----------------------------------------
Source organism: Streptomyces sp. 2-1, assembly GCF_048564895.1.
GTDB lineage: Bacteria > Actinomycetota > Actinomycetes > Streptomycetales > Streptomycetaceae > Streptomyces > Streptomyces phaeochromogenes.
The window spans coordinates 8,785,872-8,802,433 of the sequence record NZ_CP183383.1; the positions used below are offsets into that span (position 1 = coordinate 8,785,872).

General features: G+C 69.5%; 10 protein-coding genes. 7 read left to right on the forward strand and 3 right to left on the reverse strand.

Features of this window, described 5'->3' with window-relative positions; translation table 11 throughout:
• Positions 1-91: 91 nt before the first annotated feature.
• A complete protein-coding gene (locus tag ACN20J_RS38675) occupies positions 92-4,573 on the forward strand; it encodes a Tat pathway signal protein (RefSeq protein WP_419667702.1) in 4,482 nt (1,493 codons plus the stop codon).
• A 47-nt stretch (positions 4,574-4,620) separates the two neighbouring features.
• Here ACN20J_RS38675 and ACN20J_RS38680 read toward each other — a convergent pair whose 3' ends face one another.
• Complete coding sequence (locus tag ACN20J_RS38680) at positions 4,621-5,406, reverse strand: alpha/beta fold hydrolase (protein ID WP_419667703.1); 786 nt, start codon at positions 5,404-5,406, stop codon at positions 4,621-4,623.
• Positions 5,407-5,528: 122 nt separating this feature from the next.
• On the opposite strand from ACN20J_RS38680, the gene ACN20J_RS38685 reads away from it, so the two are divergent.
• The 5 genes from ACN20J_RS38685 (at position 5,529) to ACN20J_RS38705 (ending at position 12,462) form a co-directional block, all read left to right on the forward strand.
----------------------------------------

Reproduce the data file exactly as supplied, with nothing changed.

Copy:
Source organism: Streptomyces sp. 2-1, assembly GCF_048564895.1.
GTDB lineage: Bacteria > Actinomycetota > Actinomycetes > Streptomycetales > Streptomycetaceae > Streptomyces > Streptomyces phaeochromogenes.
The window spans coordinates 8,785,872-8,802,433 of the sequence record NZ_CP183383.1; the positions used below are offsets into that span (position 1 = coordinate 8,785,872).

General features: G+C 69.5%; 10 protein-coding genes. 7 read left to right on the forward strand and 3 right to left on the reverse strand.

Features of this window, described 5'->3' with window-relative positions; translation table 11 throughout:
• Positions 1-91: 91 nt before the first annotated feature.
• A complete protein-coding gene (locus tag ACN20J_RS38675) occupies positions 92-4,573 on the forward strand; it encodes a Tat pathway signal protein (RefSeq protein WP_419667702.1) in 4,482 nt (1,493 codons plus the stop codon).
• A 47-nt stretch (positions 4,574-4,620) separates the two neighbouring features.
• Here ACN20J_RS38675 and ACN20J_RS38680 read toward each other — a convergent pair whose 3' ends face one another.
• Complete coding sequence (locus tag ACN20J_RS38680) at positions 4,621-5,406, reverse strand: alpha/beta fold hydrolase (protein ID WP_419667703.1); 786 nt, start codon at positions 5,404-5,406, stop codon at positions 4,621-4,623.
• Positions 5,407-5,528: 122 nt separating this feature from the next.
• On the opposite strand from ACN20J_RS38680, the gene ACN20J_RS38685 reads away from it, so the two are divergent.
• The 5 genes from ACN20J_RS38685 (at position 5,529) to ACN20J_RS38705 (ending at position 12,462) form a co-directional block, all read left to right on the forward strand.